Just Why Are So Many Cyber Breaches Due to Human Error?
Often mentioned but seldom probed in the media is the biggest reason behind cybersecurity breaches – employee error. Two facts about this stand out. One is just how overwhelming employee errors are. The other is that the fault lies largely in the lap of companies themselves, not their workers.
Let’s start with a statistic. A joint study by Stanford University Professor Jeff Hancock and security firm Tessian has found that a whopping 88 percent of data breach incidents are caused by employee mistakes. Similar research by IBM Security puts the number at 95 percent.
Moreover, when a breached company finds the cause of the attack and the human culprit, the reaction is typically stern. According to Tessian, its aforementioned study, “Psychology of Human Error 2022, ” one in four such employees lose their job within about a year, even though more than half of employees fall for a phishing email because the attacker impersonated a senior executive at the company.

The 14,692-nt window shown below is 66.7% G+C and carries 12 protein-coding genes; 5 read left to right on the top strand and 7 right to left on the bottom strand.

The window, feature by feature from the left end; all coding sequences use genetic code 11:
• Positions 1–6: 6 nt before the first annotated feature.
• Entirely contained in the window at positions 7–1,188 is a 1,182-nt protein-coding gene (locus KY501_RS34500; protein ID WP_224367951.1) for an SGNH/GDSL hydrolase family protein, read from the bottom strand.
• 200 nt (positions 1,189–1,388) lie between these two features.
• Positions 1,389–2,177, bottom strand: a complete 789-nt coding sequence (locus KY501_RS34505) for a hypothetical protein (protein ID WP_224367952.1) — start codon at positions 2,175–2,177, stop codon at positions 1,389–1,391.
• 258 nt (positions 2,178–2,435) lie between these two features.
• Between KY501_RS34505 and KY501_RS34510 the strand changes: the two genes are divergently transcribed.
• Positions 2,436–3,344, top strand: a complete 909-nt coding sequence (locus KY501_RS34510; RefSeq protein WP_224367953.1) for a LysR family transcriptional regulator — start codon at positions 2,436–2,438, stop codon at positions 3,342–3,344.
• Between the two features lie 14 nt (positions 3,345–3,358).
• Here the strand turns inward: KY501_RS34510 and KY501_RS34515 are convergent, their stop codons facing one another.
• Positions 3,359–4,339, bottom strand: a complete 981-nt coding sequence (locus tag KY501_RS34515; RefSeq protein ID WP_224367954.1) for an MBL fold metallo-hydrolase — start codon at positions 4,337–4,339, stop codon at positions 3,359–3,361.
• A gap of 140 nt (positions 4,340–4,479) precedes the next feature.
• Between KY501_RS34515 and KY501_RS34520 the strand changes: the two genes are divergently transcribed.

They and surviving employees typically feel guilty and, predictably, fewer of these employees are reporting their mistakes.
This approach isn’t working. This isn’t to say that employees shouldn’t be held accountable. But after a proper lecture and probably a mandate to embrace more cybersecurity training, the focus should be on helping the employee do better in the future. Rejection helps nobody.
Ultimately, the mitigation of human error has to come from two angles – reducing opportunity and educating users. The fewer opportunities there are for an error, the less users will be tested. And the more knowledge they have, the less likely they are to make a mistake even when they face an opportunity to do so.
Most companies have done a pretty good job on the reduction of opportunity by typically investing time and money into bolstering their cyber defenses and supporting technology. They typically have a long list of anti-virus solutions, software and operating system patches, virtual private networks and vulnerability scanning across devices. Encryption is also becoming common.